Lobbying agains GMO rules

New report reveals how researchers with vested interests push for deregulation GMOs

A significant number of European scientists active in biotechnology research, are actively lobbying for deregulating new gene editing techniques; While at the same time they have direct or indirect vested and undisclosed interests in the marketing of plants derived from those techniques via patents, patent applications or via links with the seed industry. That is revealed today by a new report commissioned by the Greens/EFA in the European Parliament: ‘Behind the smokescreen. Vested interests of EU scientists lobbying for GMO deregulation’. 

On 25 July 2018 the European Court of Justice (ECJ) ruled that all products derived from new GM techniques like CRISPR, are GMOs and have to be regulated as such. Since then, an accelerated lobby campaign by the biotech industry has taken aim at these EU-regulations. The lobby-goal is to persuade European policymakers to allow the commercialization of genome edited plants and animals without any limiting safety checks, monitoring or labelling.

In April 2021 lobby watchdog Corporate Europe Observatory (CEO) revealed (1) the coordinated lobby-campaign to achieve this by three EU level science organisations: the European Plant Science Organisation (EPSO), the EU network for Sustainable Agriculture through Genome Editing (EU-SAGE) and the European Federation of Academies of Sciences and Humanities (ALLEA).

The new Smokescreen report dug deeper into the commercial interests of the affiliated scientists in these organisations. The findings show that:

  • 64 % of the members of EPSO working group on Agricultural Technologies, and 32% of EU-SAGE members have a vested interest in the commercialisation of GM plants, meaning financial benefits or career development, either personally or via their organisations. They lobby for the deregulation of GM technologies but their vested interests are not always clear to decision makers.
  • 38% of EPSO Agricultural Technologies working group members and 23% of EU-SAGE network members hold one or more patents or patent applications related to GM processes or products.
  • 53% of EPSO working group members and 15% of EU-SAGE members have been involved in one or more research projects with the industry. Many of these scientists are involved in a seed or biotechnology company, by holding a position or shares in such companies.

Nina Holland researcher at Corporate Europe Observatory said: “While the pesticide and seed industry is lobbying hard against pesticide reduction targets, the same companies are pushing the European Commission to speed up a plan (2) to deregulate crops made by gene editing techniques like CRISPR-Cas, which are patented, abandoning all safety tests and consumers right to choose. Among the loudest voices are biotech-researchers that often have a conflict of interest, such as those that run the platform EU-SAGE, funded among others by the Bill and Melinda Gates Foundation.”

“Based on the new findings of the new ‘Smokescreen report’, it is clear that policymakers must be very critical towards the claims of these lobby groups, proclaiming the benefits and safety of these crops. They should instead seek expert advice from independent scientists who have no vested interests in the commercialisation of GM technologies and products.”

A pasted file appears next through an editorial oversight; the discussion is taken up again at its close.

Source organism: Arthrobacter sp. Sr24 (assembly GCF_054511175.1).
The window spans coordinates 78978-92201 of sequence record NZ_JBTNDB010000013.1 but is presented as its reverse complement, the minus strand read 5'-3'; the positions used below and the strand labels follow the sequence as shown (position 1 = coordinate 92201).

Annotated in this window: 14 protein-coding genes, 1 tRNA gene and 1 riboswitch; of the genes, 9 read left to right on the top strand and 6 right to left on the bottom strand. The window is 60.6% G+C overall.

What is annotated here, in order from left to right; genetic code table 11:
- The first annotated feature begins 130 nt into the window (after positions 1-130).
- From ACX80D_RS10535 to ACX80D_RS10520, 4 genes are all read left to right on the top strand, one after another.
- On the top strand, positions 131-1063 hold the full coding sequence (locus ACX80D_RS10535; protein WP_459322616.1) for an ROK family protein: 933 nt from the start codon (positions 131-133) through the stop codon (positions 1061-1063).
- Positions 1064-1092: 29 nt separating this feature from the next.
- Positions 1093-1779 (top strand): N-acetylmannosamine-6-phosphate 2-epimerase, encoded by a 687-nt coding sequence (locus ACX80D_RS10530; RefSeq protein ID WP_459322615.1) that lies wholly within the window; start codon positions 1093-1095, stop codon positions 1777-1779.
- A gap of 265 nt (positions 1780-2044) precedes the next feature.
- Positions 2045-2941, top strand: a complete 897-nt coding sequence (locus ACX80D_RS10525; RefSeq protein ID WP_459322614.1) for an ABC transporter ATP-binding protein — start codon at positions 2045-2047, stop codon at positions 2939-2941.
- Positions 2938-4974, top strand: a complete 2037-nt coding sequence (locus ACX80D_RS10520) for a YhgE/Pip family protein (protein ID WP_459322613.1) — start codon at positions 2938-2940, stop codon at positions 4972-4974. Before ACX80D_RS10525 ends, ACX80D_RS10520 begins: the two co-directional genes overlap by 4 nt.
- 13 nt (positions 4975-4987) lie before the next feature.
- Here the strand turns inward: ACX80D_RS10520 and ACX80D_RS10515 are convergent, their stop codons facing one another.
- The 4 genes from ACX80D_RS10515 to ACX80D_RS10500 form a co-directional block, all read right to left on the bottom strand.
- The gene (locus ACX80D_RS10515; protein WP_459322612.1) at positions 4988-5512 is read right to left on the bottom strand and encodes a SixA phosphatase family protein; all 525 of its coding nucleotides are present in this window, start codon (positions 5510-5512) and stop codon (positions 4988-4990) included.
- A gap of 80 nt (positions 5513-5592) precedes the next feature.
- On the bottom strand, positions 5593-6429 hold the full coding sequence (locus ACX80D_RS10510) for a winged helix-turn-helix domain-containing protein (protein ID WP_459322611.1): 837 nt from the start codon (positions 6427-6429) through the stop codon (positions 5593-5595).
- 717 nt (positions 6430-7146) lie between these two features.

Nina Holland points out that new lobby documents – published today by CEO (3) -  show that giant seed companies try to convince policymakers that consumers might accept new GMO’s if they can be convinced of the ecological benefits: “This is why it is key for GM developers, whether corporations or researchers, to create hypes about supposed benefits of new GMO’s in relation to climate change and sustainable agriculture, even when evidence is lacking, and even when no assessment has been made whether other approaches could not have achieved the same or more benefits. Policymakers should be extremely wary of the biotech industry's attempts to hype genome edited products as sustainable and climate-friendly.”

Claire Robinson, co-director of GM Watch and co-author of the report said: "I would like to warn Europeans that the lobby for deregulating new GM techniques should be taken seriously, based on what is happening in the UK, where the government is in the process of removing regulatory controls around gene editing technology in food and farming. The UK government has published a draft bill, the Genetic Technology (Precision Breeding) Bill, which is currently being discussed. The bill creates a new subclass of genetically modified organisms (GMOs), calling them ‘precision bred organisms’ and claiming that they could have occurred naturally or through traditional breeding. Misleading terms such as “precision breeding” and deceptive arguments are being used in the UK - and increasingly in the EU and elsewhere (6) by those seed companies and pro-GMO lobbyists - who want to see gene-edited crops, foods, and animals deregulated to smooth their path to market."

"Recently a group of 90 international scientists and policy experts published a statement (5) opposing the use of the term ‘precision breeding’ to describe gene editing, on the grounds that it is ‘technically and scientifically inaccurate and therefore misleads Parliament, regulators, and the public’ because gene editing is neither precise, nor is it breeding. It is not only misleading but also dangerous, as deregulating these new techniques will have serious socio-economic consequences, as well as potentially serious impacts on health and the environment."



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